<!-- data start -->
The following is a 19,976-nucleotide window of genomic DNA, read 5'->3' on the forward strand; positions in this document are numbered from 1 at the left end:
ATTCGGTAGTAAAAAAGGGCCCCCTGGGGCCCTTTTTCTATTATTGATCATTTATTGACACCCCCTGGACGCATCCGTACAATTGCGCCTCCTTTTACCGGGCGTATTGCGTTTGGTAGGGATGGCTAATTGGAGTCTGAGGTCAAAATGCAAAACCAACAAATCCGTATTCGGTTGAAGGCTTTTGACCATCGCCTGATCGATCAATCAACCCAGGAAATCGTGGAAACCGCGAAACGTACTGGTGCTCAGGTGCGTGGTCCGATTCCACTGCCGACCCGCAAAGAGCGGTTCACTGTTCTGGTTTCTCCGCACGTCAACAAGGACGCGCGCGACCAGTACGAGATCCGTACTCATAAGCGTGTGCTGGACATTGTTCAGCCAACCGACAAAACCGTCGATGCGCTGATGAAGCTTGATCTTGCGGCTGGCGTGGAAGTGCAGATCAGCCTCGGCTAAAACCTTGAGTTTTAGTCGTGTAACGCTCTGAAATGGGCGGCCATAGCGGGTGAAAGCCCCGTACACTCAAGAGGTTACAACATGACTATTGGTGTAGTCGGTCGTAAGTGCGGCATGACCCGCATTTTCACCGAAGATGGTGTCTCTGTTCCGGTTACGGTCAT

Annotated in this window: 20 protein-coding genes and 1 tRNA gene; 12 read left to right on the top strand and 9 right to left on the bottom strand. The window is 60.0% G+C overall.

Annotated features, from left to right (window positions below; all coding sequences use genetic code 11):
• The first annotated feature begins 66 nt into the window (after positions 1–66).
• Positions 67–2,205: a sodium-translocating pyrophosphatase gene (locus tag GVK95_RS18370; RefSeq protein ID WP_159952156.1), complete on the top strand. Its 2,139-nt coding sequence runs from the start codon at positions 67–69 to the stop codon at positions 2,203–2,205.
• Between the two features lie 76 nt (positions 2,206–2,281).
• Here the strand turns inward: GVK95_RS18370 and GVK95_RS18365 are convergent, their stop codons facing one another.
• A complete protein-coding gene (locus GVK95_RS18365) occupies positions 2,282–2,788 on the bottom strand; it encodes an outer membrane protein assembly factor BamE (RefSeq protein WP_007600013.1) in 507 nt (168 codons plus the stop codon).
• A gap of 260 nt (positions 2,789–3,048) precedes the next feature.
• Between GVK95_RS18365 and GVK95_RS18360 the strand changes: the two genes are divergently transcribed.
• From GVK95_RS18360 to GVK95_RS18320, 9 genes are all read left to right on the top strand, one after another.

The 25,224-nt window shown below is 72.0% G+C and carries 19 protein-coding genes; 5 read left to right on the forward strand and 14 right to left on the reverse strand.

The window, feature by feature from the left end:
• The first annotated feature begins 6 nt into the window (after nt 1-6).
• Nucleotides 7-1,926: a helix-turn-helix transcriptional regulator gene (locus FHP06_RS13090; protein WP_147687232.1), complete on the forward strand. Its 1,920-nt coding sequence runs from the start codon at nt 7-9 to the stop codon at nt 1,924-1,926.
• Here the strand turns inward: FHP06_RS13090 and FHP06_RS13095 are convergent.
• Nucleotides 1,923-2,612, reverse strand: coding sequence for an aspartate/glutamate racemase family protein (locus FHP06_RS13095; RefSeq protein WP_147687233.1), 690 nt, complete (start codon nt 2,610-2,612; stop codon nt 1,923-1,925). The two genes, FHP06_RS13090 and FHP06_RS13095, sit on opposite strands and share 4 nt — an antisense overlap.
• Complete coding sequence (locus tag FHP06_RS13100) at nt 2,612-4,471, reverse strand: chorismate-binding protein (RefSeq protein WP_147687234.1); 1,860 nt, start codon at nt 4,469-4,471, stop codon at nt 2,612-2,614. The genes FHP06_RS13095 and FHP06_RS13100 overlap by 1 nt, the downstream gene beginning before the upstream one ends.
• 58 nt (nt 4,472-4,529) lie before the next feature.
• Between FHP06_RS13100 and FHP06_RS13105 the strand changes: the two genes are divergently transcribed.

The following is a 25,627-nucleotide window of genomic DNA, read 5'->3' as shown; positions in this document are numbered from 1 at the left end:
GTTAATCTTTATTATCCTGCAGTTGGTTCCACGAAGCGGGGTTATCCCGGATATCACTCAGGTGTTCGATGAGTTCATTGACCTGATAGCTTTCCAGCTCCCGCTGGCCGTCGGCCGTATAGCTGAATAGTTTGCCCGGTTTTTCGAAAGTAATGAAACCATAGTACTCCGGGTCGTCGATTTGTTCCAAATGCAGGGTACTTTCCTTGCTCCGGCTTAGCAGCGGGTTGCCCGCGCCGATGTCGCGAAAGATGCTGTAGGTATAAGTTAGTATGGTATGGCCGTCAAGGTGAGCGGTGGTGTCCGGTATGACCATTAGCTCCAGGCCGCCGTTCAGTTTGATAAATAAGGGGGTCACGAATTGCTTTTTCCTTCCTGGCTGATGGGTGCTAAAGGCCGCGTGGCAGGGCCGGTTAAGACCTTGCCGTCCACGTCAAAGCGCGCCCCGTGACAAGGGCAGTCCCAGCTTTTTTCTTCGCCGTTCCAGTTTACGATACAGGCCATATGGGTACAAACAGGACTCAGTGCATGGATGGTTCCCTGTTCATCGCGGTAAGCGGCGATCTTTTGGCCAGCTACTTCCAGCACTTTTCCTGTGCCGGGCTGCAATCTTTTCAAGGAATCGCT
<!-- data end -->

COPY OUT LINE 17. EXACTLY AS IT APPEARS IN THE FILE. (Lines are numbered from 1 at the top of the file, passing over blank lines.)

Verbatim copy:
• Here the strand turns inward: FHP06_RS13090 and FHP06_RS13095 are convergent.